HIGGS TO IT

He had always wanted to be a scientist. He wasn’t particularly good at math, biology or any of the other sciences, but dreaming didn’t require that sort of aptitude. He imagined he was part of a great scientific breakthrough, something that would change man’s understanding of the universe and life itself. He knew such discoveries were few and far between, but they did happen, so he had a shot. Then, reading some science magazine he discovered his quest. He would find the God particle. He wasn’t sure what that was, but he knew it shouldn’t take a great mind and a magnifying glass to find a particle that looked somewhat like him.

MUSING (4 HAIKU)

Out the plane window
a lake or a sea of clouds
Why does it matter?

 

during an eye blink
the butterfly spreads its wings
galaxies collapse

 

Cats curl in furred sleep
the moon crawls across the sky
a monk awakens

 

leaves cling to the trees
the rivers flow more slowly
the stone is unmoved

CLOCKING

I never expected this, he said. It came from out of nowhere. None of us predicted it. It’s a sort of thing that happens elsewhere, but not here, at least that was our assumption. We certainly never wanted it to come to this. But come it did, and so we accepted it. We learned to like the placidity of its face. We were lost for a while but our lives returned to their normal pace, the rhythms of the day overwhelmed us, and our lives went on. We never bothered to fashion a new year. We were satisfied with perfection twice each day.

ANCIENT HISTORY

He asked her what she did, and
the question surprised her. Most
didn’t ask that until much later on,
but she replied, “I am a historian.”
He said, “Isn’t that an odd profession,”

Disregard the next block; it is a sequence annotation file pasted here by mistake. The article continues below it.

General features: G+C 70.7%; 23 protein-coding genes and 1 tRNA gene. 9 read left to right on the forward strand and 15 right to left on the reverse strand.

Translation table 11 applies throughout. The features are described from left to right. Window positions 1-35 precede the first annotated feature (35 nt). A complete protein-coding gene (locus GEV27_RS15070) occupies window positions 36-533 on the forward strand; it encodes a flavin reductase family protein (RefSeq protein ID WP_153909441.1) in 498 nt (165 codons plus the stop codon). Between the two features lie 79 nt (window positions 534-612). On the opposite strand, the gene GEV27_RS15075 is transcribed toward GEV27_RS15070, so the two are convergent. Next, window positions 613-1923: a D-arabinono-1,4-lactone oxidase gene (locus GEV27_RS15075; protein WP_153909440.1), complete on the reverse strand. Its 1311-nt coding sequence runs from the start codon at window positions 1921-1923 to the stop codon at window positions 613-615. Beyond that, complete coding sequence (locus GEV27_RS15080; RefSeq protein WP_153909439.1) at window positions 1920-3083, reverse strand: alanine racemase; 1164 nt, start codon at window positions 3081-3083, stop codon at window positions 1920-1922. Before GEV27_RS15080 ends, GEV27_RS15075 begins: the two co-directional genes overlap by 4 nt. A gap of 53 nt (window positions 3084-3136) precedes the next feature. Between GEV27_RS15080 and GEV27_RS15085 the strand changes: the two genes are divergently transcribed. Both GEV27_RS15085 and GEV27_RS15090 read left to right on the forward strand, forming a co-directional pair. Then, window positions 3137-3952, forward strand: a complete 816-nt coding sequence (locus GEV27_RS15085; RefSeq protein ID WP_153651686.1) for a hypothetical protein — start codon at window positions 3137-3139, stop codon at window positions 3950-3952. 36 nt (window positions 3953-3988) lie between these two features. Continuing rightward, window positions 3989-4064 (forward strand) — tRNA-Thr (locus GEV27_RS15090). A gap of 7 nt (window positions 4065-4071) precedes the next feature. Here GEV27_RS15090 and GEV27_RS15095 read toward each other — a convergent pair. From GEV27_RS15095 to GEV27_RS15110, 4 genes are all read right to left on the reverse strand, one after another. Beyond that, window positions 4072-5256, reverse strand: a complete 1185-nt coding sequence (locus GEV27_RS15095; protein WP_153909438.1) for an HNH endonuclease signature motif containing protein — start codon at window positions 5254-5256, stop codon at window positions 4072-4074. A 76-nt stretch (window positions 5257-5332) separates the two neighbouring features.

quickly adding, “and I don’t mean for a woman.”
“It is,” she smiled, “but I fell in love
with history as a young girl,
and I’ve been fortunate to watch
stars being born and die, galaxies appear
as if from nowhere, seen events
that happened before our own sun was born.”
She could see he was confused, perhaps
that he thought her mad as others had.
She calmly added, “You understand,
I am an astronomer and all I see
is the history of our universe.”

THIS WAY?!

The young man asked the old Buddhist monk,
“If there are 64,000 gates, how will
I know through which I should enter.”
The monk paused, considered
the question, then smiled broadly.
“Why would you want to enter any gate?”
the monk said with a wink.
The young man replied, “because they
are the gates that lead to the dharma,
and that will lead to enlightenment,
so of course I want to enter the right one!”
“That is your mistake,” the monk
gently added, for there is no right gate,
they are all right gates, but your problem
is you want to go in through the gate,
but you must go out from where you are,
for that is how you enter the dharma.”